Makoto: I demand a place suitable for more creative activity. As you know, because Japan has high rent prices, and the area is narrow, looking for a place suitable for production is difficult. A suitable place, I would say — Large space, and no noises, adjacent roads for access to an international airport, etc. Unfortunately, I do not have such an environment now. I think that the city where I live in now is not suitable for such a condition. It costs too much money. Japan is never a country with the understanding for an artist.
Another creative outlet for you is jewelry making and furniture design. How were you able to dive into this market as well? Did you always have an interest in these areas of design?
Makoto: In the days of a student, I did not have many interests other than the product design. However, I was convinced that I could show the creativity of my own experience regardless of a field. In that sense, I think “creation” is possible (e.g., a sentence and a picture), but unexpected, to design form.
Are diamonds a difficult material to work with? Can manipulating light through a diamond achieve surprising results?
Makoto: In fact, I think that I yet do not completely understand the brightness of jewelry and the diamond. It is a very profound world. Because it’s not cheap for experimenting, further time will be necessary for this material to get a surprising result. Unfortunately, I cannot give up the surprising result. I am still studying it.
Do you have any favorite Asian films? Have any directly influenced your work?
Makoto: Tange Sazen yowa: Hyakuman ryō no tsubo / Directed by Sadao Yamanaka in 1935. Kurosawa’s Yojimbo and Chungking Express! A metaphorical expression method and a visual technique and sense of speed. When I make something, the expression balance of these movies serves as a reference very much.
You stated that sometimes an object appears differently from how we remember it to be. When you create a piece of work, do you expect it to be interpreted many different ways by the viewer? Or perhaps a universal observation by your onlookers?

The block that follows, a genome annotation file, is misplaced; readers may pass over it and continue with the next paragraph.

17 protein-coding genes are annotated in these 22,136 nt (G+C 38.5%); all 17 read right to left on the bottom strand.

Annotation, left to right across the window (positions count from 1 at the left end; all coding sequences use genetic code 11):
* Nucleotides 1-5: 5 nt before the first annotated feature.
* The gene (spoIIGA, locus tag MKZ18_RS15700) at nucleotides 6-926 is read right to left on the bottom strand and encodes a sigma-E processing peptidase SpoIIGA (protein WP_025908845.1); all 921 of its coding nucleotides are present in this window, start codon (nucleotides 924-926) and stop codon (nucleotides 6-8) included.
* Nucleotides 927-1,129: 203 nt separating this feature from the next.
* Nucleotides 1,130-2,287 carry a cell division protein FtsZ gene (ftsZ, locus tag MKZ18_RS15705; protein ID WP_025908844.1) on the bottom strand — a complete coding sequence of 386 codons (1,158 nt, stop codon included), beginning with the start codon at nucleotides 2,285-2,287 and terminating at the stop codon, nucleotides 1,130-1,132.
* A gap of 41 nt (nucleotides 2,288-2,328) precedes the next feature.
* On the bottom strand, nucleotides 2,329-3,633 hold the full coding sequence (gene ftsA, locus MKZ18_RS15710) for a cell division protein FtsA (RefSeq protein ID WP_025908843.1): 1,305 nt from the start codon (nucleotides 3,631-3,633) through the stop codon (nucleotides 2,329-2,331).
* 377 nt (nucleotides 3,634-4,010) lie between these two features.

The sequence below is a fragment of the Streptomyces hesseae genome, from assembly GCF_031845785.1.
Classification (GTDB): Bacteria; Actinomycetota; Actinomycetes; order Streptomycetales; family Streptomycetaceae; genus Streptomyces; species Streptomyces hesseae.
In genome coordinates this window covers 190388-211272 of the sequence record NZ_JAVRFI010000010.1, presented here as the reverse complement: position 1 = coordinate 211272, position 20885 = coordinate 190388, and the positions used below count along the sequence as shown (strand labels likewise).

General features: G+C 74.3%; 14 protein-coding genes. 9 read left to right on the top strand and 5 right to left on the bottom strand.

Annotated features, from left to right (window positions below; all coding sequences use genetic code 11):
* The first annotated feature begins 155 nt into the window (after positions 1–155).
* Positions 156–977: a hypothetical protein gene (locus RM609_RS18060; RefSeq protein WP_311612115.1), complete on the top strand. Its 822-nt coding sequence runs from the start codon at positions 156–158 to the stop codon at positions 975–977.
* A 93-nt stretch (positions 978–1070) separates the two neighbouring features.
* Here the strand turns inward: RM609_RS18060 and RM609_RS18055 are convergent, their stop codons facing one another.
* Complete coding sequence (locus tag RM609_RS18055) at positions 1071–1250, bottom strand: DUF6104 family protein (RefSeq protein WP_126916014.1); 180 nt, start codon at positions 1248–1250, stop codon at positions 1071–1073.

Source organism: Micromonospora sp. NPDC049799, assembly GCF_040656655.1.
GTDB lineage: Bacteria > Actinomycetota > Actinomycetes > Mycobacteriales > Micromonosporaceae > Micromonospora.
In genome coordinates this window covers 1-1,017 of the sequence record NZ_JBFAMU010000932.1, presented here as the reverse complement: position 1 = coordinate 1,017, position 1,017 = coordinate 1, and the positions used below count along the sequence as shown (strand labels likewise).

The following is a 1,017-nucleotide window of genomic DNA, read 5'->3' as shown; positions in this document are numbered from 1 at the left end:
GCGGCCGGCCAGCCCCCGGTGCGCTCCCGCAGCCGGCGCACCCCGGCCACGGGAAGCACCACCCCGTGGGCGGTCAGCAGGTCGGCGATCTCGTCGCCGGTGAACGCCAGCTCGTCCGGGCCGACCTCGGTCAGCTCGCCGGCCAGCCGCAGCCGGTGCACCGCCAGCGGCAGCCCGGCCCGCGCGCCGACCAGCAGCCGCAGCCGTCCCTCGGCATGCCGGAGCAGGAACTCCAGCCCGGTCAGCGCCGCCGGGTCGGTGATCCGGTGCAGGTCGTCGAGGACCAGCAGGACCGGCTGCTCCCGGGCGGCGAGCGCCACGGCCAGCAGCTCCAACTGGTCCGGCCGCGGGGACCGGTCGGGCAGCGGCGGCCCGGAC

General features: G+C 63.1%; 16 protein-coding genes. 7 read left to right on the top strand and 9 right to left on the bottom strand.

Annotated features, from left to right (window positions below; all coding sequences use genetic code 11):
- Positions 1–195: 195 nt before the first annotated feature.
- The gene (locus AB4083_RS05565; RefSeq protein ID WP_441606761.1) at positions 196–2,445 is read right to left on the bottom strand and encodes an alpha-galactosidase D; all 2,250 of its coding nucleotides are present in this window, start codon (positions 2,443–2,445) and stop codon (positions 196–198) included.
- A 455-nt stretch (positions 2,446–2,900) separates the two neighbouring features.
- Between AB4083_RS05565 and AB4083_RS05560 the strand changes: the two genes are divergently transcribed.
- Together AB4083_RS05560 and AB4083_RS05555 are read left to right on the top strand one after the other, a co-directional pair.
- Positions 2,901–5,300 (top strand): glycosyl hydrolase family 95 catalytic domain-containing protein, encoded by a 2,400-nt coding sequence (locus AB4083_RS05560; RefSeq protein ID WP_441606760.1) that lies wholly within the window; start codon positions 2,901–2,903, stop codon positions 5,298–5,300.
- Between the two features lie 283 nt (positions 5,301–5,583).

Makoto: It depends on an experience of my own. To see a book and pictures, paint, these including the art object, there is the moment when every world is connected through the view of the author. This sense is unforgettable. When I discovered something common, I am very glad. I, myself, want to make it as a creator and I think that I want the person who looked to feel it.
Do you normally work with compact light sources? They process beings by generally casting shadows because light goes in straight lines and most objects are opaque. How do you begin your creative process?
Makoto: Because I escape from how to make general lighting equipments, I begin by understanding about “the light itself to handle” and the matching with a theme and the concept that I want to express. When these elements become equal, I begin to make it.
Lastly, what kind of ideas or future projects are you working on for the remainder of the year?
Makoto: The conventional work had many direct shapes, but I want to do it in a little more impressive expression with the next product (like an atmosphere). In other words, it’s existed there like the point where a focus of the view did not match, but was absentminded. I repeat an experiment to express this.
Want to keep tabs on Makoto’s work? Visit the official site below: